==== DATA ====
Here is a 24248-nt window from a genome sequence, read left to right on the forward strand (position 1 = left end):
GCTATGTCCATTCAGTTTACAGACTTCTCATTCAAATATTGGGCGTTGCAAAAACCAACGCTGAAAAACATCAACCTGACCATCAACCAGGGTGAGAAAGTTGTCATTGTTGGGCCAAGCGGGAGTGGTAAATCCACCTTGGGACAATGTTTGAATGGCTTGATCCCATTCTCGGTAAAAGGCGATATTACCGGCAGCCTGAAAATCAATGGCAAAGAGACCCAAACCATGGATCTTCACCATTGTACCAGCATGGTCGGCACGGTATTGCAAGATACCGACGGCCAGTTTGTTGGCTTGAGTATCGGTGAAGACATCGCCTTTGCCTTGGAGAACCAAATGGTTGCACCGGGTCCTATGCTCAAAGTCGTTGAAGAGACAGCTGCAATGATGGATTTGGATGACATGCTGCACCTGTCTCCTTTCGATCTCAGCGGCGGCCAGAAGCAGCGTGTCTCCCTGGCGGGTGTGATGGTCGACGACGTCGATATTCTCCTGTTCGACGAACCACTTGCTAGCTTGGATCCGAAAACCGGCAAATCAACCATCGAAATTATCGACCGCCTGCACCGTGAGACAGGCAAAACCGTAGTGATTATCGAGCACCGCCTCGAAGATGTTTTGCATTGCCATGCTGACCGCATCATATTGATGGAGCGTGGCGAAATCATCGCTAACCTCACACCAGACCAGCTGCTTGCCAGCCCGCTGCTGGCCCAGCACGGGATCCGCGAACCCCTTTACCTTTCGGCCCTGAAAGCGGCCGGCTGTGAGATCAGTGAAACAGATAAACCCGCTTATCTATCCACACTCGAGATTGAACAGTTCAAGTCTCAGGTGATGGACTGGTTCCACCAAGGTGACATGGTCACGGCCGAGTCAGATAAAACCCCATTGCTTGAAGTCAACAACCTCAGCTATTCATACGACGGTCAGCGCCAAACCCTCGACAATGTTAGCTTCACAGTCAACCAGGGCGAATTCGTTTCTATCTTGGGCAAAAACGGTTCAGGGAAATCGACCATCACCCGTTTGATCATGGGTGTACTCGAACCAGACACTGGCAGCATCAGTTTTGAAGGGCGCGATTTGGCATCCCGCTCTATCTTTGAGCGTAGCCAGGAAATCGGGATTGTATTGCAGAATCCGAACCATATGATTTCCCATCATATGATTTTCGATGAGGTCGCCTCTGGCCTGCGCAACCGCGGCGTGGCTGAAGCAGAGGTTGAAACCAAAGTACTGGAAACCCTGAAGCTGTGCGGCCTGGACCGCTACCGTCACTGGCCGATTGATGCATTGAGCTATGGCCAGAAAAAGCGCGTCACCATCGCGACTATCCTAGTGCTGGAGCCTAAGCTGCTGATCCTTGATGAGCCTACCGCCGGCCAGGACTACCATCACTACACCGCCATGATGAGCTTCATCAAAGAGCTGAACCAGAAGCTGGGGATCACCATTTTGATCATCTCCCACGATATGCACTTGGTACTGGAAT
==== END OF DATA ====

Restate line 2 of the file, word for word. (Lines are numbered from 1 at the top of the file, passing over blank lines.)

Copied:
GCTATGTCCATTCAGTTTACAGACTTCTCATTCAAATATTGGGCGTTGCAAAAACCAACGCTGAAAAACATCAACCTGACCATCAACCAGGGTGAGAAAGTTGTCATTGTTGGGCCAAGCGGGAGTGGTAAATCCACCTTGGGACAATGTTTGAATGGCTTGATCCCATTCTCGGTAAAAGGCGATATTACCGGCAGCCTGAAAATCAATGGCAAAGAGACCCAAACCATGGATCTTCACCATTGTACCAGCATGGTCGGCACGGTATTGCAAGATACCGACGGCCAGTTTGTTGGCTTGAGTATCGGTGAAGACATCGCCTTTGCCTTGGAGAACCAAATGGTTGCACCGGGTCCTATGCTCAAAGTCGTTGAAGAGACAGCTGCAATGATGGATTTGGATGACATGCTGCACCTGTCTCCTTTCGATCTCAGCGGCGGCCAGAAGCAGCGTGTCTCCCTGGCGGGTGTGATGGTCGACGACGTCGATATTCTCCTGTTCGACGAACCACTTGCTAGCTTGGATCCGAAAACCGGCAAATCAACCATCGAAATTATCGACCGCCTGCACCGTGAGACAGGCAAAACCGTAGTGATTATCGAGCACCGCCTCGAAGATGTTTTGCATTGCCATGCTGACCGCATCATATTGATGGAGCGTGGCGAAATCATCGCTAACCTCACACCAGACCAGCTGCTTGCCAGCCCGCTGCTGGCCCAGCACGGGATCCGCGAACCCCTTTACCTTTCGGCCCTGAAAGCGGCCGGCTGTGAGATCAGTGAAACAGATAAACCCGCTTATCTATCCACACTCGAGATTGAACAGTTCAAGTCTCAGGTGATGGACTGGTTCCACCAAGGTGACATGGTCACGGCCGAGTCAGATAAAACCCCATTGCTTGAAGTCAACAACCTCAGCTATTCATACGACGGTCAGCGCCAAACCCTCGACAATGTTAGCTTCACAGTCAACCAGGGCGAATTCGTTTCTATCTTGGGCAAAAACGGTTCAGGGAAATCGACCATCACCCGTTTGATCATGGGTGTACTCGAACCAGACACTGGCAGCATCAGTTTTGAAGGGCGCGATTTGGCATCCCGCTCTATCTTTGAGCGTAGCCAGGAAATCGGGATTGTATTGCAGAATCCGAACCATATGATTTCCCATCATATGATTTTCGATGAGGTCGCCTCTGGCCTGCGCAACCGCGGCGTGGCTGAAGCAGAGGTTGAAACCAAAGTACTGGAAACCCTGAAGCTGTGCGGCCTGGACCGCTACCGTCACTGGCCGATTGATGCATTGAGCTATGGCCAGAAAAAGCGCGTCACCATCGCGACTATCCTAGTGCTGGAGCCTAAGCTGCTGATCCTTGATGAGCCTACCGCCGGCCAGGACTACCATCACTACACCGCCATGATGAGCTTCATCAAAGAGCTGAACCAGAAGCTGGGGATCACCATTTTGATCATCTCCCACGATATGCACTTGGTACTGGAAT